Hit-and-run asylum seeker to remain in the UK

An Iraqi asylum seeker who knocked down a 12-year-old girl and left her to die while banned from driving has won the right to remain in the UK.

Aso Mohammed Ibrahim, 31, from Blackburn, Lancashire, faced deportation but successfully invoked human rights legislation granting him the right to a "family life" in the UK.



Victim Amy Houston's father Paul, who campaigned for Ibrahim's deportation, is outraged by the judge's decision, made earlier this week.



His local MP, Justice Secretary Jack Straw, has vowed to take up the case and the UK Border Agency is also considering an appeal.



Amy Houston was trapped under the wheels of Ibrahim's vehicle in November 2003 and died later in hospital.



Ibrahim, who ran off from the scene, was jailed for four months by Blackburn magistrates for driving while disqualified and failing to stop after an accident.



He was already banned from driving when he committed the offence.



Ibrahim went on to flout his driving ban in 2006 when he was caught driving while disqualified and with no insurance.



Mr Houston, of Darwen, told the Lancashire Evening Telegraph: "I can't believe the decision the judge has come to."



He vowed to keep fighting for Ibrahim's deportation "for the rest of my life" and added: "What a Christmas present for him and what a terrible one for my family."



Ibrahim was due to be deported after he was taken into the custody of the UK Border Agency last October.



But the Iraqi Kurd claimed it was too dangerous to return to his homeland and won the right to stay in Britain after a lengthy series of appeals.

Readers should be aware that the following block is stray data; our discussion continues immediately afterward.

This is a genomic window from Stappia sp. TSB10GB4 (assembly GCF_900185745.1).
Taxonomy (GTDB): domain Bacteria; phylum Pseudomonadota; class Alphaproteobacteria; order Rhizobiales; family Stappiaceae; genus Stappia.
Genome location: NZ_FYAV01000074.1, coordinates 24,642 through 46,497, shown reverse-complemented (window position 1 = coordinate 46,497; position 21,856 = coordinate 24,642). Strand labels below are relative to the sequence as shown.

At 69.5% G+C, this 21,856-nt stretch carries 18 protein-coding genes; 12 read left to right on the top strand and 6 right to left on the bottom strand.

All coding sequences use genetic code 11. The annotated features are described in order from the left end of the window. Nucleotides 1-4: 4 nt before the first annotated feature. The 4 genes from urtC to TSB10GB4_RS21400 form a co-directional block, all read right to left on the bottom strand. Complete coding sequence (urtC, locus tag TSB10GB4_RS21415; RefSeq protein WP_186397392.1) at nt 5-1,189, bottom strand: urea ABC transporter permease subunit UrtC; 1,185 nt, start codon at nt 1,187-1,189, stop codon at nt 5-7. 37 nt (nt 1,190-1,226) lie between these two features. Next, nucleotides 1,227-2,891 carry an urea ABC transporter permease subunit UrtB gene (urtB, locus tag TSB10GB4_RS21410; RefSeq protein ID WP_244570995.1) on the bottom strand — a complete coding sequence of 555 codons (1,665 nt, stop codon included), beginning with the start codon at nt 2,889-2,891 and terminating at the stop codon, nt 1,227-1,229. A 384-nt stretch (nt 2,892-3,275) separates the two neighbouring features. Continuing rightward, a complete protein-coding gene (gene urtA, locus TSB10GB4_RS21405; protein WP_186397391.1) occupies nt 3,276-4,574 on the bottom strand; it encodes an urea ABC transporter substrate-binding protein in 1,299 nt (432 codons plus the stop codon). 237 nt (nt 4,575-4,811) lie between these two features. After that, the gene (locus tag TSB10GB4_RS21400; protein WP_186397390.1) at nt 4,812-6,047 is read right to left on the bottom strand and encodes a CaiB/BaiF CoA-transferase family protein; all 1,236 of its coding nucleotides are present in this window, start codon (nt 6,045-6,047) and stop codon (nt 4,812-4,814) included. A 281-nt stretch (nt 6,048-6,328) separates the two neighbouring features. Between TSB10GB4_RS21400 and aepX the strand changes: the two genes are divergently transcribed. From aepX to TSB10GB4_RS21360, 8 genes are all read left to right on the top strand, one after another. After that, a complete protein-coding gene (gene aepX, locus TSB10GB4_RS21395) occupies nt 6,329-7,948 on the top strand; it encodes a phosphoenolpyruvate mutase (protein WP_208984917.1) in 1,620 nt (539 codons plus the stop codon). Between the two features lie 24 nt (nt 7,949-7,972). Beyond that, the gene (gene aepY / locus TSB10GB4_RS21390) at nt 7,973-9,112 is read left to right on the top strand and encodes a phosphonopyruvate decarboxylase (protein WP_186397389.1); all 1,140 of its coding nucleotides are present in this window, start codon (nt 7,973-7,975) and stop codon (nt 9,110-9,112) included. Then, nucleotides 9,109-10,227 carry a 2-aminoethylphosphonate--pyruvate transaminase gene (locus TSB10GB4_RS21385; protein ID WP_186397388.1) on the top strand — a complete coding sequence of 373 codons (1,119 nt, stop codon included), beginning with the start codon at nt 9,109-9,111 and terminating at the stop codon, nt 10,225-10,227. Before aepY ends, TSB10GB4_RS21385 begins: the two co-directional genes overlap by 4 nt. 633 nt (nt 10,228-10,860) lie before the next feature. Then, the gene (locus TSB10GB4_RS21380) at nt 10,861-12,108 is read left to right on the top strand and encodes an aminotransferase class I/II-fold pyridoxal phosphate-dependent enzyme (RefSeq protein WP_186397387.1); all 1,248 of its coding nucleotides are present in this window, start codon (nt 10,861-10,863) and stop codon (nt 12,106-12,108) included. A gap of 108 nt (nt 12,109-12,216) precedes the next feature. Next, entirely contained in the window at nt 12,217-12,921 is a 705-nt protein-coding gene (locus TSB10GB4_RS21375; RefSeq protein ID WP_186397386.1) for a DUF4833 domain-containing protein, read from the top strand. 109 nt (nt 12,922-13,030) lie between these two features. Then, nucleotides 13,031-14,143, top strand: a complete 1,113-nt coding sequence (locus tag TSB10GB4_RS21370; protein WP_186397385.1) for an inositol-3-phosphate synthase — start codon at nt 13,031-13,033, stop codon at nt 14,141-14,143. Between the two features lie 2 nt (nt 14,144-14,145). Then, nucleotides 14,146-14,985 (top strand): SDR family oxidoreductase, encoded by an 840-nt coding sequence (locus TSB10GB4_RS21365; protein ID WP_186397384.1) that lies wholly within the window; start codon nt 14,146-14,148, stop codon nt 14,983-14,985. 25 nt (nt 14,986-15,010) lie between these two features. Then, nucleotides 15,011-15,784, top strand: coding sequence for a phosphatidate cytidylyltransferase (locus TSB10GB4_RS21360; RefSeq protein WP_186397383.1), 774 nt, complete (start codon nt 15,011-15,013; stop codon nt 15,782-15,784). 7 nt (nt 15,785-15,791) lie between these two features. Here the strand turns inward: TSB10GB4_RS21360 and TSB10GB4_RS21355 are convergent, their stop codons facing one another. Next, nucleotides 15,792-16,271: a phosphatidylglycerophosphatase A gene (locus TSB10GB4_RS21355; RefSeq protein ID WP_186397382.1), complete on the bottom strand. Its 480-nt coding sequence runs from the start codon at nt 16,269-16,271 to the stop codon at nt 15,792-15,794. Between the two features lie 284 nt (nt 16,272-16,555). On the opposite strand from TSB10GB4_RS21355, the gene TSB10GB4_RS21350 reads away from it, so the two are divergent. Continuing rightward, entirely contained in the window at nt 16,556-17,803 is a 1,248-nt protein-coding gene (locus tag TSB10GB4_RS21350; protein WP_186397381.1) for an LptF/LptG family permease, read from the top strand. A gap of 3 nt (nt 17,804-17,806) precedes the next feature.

The UK Border Agency confirmed Ibrahim was a failed asylum seeker who mounted a legal challenge against deportation on human rights grounds, citing the right to a family life.



An agency spokeswoman said Ibrahim married a British woman in 2001 in an Islamic ceremony and has two children.



She said it was likely the agency would consider an appeal against the judge's decision.



Jo Liddy, regional director of the UK Border Agency in the North West, said: "We are extremely disappointed at the court's decision to allow Mr Ibrahim's appeal against removal from the UK.



"We have made it clear that we will prioritise the removal of those foreign nationals who present the most risk of harm to the public."



Blackburn MP Mr Straw said he found the judge's decision "very disappointing".



He said: "I will be speaking to the Home Secretary to see if there's any way we can appeal against this decision, and I will also be talking to the family. They have been through an awful time."

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